In this collaborative poem, each
poet bases his or her writing on
the talmudic verse, “Know before
whom you stand,” and the final
line of the previous stanza.
Knowing before whom you stand, face
to face, at the checkpoint, if you are on this side,
may save life and clarify where the line is drawn
beyond which you are unwilling to know.
“Know Before Whom You Stand”
RICHARD CHESS, DAVID LEHMAN, ERIKA MEITNER, YAKOV AZRIEL
Knowing, if you are on that side, before
whom you stand at the checkpoint, may not diminish
the shame of submitting the small document
of your life to a cold eye.
Richard Chess is the author of
three books of poetry, Third
Temple, Chair in the Desert,
and Tekiah. A professor of
literature and language at the
University of North Carolina, he
directs its Center for Jewish
I heed. I heard. Cast a cold eye
and drive by. If you arrive before
the one I do not know, but need to know,
you will hear the sound of the number four
in German. For I know the fear
that is the beginning of all wisdom.
There is a silent “no” in the fall of the snow.
My car skids, but I turn the wheel
David Lehman’s most recent
books are Yeshiva Boys
(Scribner), a poetry collection,
and A Fine Romance: Jewish
Songwriters, American Songs
(Nextbook/Shocken). He is the
editor of The Oxford Book of
American Poetry and the series
editor of The Best American
Poetry. He teaches in the New
School’s graduate writing
program in New York City.
in the direction of the skid, and we stop
on a strip of land, safe, and I know no harm
can befall me, for I am filled with the glory
of the Lord, whom I fear but do not know.
And the choir sang the prayer for when
you return the Torah to the ark.
Erika Meitner is the author of
Inventory at the All-night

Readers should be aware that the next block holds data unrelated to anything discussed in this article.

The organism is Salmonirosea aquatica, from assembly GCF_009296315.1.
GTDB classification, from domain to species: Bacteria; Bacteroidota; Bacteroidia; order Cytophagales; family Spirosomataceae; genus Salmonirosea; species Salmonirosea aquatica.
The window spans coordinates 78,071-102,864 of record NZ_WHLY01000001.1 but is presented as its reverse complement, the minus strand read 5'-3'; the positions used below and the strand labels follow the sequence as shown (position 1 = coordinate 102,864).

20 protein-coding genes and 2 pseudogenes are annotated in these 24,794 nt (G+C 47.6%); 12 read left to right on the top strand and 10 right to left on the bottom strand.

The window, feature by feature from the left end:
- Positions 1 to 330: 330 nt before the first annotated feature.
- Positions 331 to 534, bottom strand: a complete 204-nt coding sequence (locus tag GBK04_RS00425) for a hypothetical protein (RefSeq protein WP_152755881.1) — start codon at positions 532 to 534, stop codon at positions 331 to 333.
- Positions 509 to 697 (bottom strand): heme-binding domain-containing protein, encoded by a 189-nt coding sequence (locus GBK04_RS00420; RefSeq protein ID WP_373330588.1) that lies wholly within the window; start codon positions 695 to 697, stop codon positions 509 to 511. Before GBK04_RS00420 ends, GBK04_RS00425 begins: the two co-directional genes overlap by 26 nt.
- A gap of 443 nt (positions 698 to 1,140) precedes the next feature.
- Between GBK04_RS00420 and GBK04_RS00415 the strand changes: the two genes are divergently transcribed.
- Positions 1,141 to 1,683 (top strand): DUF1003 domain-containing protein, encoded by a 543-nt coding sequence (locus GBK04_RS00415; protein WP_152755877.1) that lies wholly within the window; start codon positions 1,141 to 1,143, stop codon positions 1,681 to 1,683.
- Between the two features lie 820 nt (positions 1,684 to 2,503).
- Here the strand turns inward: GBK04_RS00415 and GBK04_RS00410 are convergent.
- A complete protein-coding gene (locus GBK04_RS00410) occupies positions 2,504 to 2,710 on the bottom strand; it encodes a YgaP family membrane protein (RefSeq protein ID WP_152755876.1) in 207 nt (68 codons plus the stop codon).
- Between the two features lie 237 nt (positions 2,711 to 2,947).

Drugstore (Anhinga Press)
and, most recently, Ideal Cities
(HarperCollins), which was a
2009 National Poetry Series
winner. An assistant professor
of English at Virginia Tech, she
is completing her doctorate in
religious studies at the
University of Virginia.
When I was a child I used to count men’s
hats in the Yiddish synagogue when everyone
rose up eins tsvey dray fir but not the ladies
who wore latticed doilies pinned to their wigs
like folded wings about to take flight or
flattened outstretched hands. Before whom
did we stand? Finf zeks zibn akht the male
rabbi, the male cantor and his oyoyoys.
The ark shuts in a flash of white, a curtain’s
pull, an arm crossing the heart the chest
nayn tsen elf tsvelf. A house for the body is closed.
Yakov Azriel has published
three books of poetry: Threads
From a Coat of Many Colors:
Poems on Genesis (2005), In
The Shadow of a Burning
Bush: Poems on Exodus
(2008) and Beads for the
Messiah's Bride: Poems on
Leviticus (2009). His poems
have won twelve international
poetry awards and he has
been awarded two fellowships
from the Memorial Foundation
for Jewish Culture.
The play will soon begin — eleven, ten,
Nine, eight, seven, six — soon the chatter dies,
In hope you won’t forget its wording when
The spotlight shines — five, four — it is unwise
A shofar blows. The curtains rise. Within
The confines of a narrow stage, you go
To say your lines the best you can. The sun
And moon, the day, the night, are actors in
The drama of your life — three, two — you know
You stand before an Audience of One.